Too often do potential travelers bemoan: “if there’s a long international flight, there’s no point going for only one week”.

Nearly a decade working in New York City while family have been entrenched in London has made conquering the overnight flight (in business parlance “the red-eye”) a necessity.

Some top tips to make sure that long flight does not become an excuse for avoiding fabulous far-flung destinations:

  • Stick to direct routes …  Wherever possible.  Layovers may seem appealing as a way to break up a long flight, but they just delay getting to the really fun stuff at your final destination and limit your ability to get uninterrupted rest (see below).
  • But if you have no choice but to take use connecting flights … Own the layovers and make them additive to your whistletrip fun.  How?  If connecting through one of the world’s interesting city hubs – such as Bangkok, Amsterdam, Hong Kong or Dallas – then consider spending a night at an airport hotel, dropping your bags, and heading out to explore!  Airport trains can offer fast access to the city center, and a long walk around key sights is a fantastic way to stretch legs after a long flight and get in the adventurous spirit before arriving at the main event.
  • Check in online …  Always.  As early as you can.  Unless you have status on your airline of choice, avoiding that middle seat means checking in as soon as the online window opens.  For most airlines, this is 24 hours before take-off.  But check the exact time when you book your flight and set a reminder in your phone calendar to get this done at minute zero.
  • Sign up for accelerated airport security clearance programs.  In the USA, this means TSA Pre-Check to keep shoes on, toiletries and laptops in bags, and swifter movement to your gate.  It means less stress before getting on your flight, starting your precious vacation in as relaxed a manner as possible.  Global Entry makes the return to US airports from abroad exponentially more bearable.  For $100, you get to skip the long immigration lines when you land from your international flight and register instead with a simple-to-use booth.  Both programs require some work before travelling – an online application and a short (10 minute) in-person interview at select enrollment centers.  For families travelling together, each individual family member must enrol in order to move through the special TSA Pre-Check and Global Entry lines together – otherwise you will be split up at security.  Nevertheless, for any eligible participants looking to make a few whistletrips in the next few years, enrollment is well worth it.  And if all-domestic, and no international, trips are planned, TSA Pre-Check (without Global Entry) is still a major blessing.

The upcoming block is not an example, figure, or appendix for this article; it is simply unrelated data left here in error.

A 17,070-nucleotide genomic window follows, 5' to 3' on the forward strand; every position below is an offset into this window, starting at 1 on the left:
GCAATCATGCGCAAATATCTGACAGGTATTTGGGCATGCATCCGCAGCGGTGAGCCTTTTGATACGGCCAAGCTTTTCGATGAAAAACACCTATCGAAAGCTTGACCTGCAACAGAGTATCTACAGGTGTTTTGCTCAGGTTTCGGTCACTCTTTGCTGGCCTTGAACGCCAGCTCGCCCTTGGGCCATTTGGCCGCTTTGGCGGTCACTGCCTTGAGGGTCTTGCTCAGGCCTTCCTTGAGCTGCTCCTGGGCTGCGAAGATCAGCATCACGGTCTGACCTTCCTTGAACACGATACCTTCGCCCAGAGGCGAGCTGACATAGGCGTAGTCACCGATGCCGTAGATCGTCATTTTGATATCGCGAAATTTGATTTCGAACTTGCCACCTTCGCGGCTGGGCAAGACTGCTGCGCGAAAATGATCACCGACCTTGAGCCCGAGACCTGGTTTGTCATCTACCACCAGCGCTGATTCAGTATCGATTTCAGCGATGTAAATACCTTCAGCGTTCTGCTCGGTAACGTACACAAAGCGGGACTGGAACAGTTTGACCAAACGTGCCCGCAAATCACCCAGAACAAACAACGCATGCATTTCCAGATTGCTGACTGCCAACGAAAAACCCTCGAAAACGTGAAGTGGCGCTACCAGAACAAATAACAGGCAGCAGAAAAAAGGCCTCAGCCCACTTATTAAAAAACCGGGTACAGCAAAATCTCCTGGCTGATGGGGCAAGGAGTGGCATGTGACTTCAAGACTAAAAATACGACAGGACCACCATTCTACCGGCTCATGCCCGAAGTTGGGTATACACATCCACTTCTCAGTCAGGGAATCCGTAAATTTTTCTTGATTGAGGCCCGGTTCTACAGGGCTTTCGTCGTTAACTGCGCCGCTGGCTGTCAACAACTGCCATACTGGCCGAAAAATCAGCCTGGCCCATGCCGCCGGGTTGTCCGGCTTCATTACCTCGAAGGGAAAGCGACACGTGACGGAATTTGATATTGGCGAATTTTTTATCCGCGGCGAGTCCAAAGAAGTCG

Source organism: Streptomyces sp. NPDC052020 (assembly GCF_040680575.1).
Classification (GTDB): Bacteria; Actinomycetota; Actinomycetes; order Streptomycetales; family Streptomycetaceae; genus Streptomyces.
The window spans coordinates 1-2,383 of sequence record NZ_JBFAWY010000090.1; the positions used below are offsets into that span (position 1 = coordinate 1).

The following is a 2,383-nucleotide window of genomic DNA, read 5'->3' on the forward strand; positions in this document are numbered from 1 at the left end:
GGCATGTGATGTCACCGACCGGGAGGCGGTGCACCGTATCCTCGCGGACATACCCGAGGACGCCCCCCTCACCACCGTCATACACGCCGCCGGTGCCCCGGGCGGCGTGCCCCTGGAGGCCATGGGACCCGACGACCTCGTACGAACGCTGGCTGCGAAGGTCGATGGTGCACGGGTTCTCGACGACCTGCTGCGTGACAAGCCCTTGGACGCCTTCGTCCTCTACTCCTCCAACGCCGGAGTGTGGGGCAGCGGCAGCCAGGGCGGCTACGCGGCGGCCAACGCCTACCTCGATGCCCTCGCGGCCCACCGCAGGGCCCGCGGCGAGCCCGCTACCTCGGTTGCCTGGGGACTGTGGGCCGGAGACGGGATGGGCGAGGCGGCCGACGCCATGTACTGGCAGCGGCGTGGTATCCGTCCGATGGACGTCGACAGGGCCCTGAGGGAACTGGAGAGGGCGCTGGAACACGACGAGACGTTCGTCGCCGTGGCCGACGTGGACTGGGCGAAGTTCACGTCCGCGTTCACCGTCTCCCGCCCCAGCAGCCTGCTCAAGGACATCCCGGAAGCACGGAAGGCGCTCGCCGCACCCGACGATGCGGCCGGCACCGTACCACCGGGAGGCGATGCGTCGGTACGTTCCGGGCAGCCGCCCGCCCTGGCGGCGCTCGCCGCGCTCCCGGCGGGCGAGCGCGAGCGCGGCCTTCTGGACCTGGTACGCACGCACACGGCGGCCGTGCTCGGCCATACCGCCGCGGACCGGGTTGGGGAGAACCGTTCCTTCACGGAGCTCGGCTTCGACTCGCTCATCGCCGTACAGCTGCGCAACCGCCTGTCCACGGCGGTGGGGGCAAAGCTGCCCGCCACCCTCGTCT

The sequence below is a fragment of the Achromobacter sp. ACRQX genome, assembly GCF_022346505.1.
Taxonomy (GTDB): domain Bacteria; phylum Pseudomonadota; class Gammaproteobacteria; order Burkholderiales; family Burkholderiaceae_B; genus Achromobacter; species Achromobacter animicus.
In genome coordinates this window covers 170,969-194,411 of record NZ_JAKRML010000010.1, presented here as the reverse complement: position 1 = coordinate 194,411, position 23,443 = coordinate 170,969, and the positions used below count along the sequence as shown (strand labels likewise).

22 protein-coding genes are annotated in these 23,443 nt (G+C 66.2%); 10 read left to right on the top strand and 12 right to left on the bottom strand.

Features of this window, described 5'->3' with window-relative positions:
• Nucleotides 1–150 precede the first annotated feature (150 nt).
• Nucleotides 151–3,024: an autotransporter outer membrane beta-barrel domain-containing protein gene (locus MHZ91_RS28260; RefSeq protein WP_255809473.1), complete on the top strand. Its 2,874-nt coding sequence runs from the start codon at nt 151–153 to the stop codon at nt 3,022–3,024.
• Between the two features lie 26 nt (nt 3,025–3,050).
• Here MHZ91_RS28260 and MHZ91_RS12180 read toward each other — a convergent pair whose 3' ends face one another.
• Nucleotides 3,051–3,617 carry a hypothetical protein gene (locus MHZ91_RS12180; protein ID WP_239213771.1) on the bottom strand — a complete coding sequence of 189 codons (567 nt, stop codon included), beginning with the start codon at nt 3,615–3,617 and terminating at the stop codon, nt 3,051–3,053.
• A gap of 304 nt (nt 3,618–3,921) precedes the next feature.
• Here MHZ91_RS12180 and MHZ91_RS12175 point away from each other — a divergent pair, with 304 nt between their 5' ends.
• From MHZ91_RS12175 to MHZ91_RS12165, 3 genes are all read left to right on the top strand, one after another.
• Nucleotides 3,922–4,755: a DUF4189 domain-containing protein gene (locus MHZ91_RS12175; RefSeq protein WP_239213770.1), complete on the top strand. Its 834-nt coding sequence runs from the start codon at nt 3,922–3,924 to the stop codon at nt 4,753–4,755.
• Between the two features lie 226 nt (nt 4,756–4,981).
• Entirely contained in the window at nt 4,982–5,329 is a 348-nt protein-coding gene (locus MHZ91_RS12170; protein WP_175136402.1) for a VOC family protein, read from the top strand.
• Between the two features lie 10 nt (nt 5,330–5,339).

• Sleep on the plane! The movie list is enticing, your book is riveting, and in-flight wifi seems to be more available than ever.  But to avoid the double whammy of a lost night of shuteye and jet lag … Plan to sleep. For as long as possible, particularly when it would be night time at your destination.  No matter how entertaining anything else might be.  Losing the first two days of precious little vacation to cranky tiredness is just not worth it.
  • Skip any meal close to sleep time.  Take for example the roughly 7.5 hour evening flight from the US east coast to Paris.  Cabin lights will dim only after dinner has been served, perhaps 90 minutes after take off.  Breakfast will be served with lights up perhaps an hour before landing.  Squeezing in sleep between the two meals allows for maximum 5 hours of rest.  Eat at the airport and take on board enough food to be able to skip an in-flight meal.  It never tastes that good anyway.
  • Do not drink alcohol.  It may help you sleep – but only until you wake up parched and with a pounding headache.
  • Use airmiles for upgrades.  I used to hoard airmiles to gift flights or substitute for cash tickets.  But the best bang for the buck is using them to upgrade economy seats to business class.  On American Airlines, for example, 25,000 airmiles  + $350 bumps you from discount economy to business for routes North America to Asia.  Though the same number of airmiles could instead get you a free flight to Europe, this presents much lower value than the thousands of dollars you would have to pay for a one way business class flight to, say, Hong Kong.  And with lounge access to escape the fray of the airport, early boarding, tons of personal space onboard, the ability to lie flat, flexible meal times and complimentary Bose headsets on loan, that 14 hour flight goes from being the reason not to travel, to an appealing prospect of hours of uninterrupted relaxation!
  • Pack small overnight accessories, even for daytime flights.  A light, dense sleep mask and comfortable ear plugs are a must for any long flight.  As is a warm pashmina or extra sweater – flights seem to be getting colder and colder.  But a toothbrush and a travel-sized tube of toothpaste boost mojo: after all that dry air and salt-laden food, getting minty fresh has you landing at arrivals feeling ready to explore!

© The Whistletrip.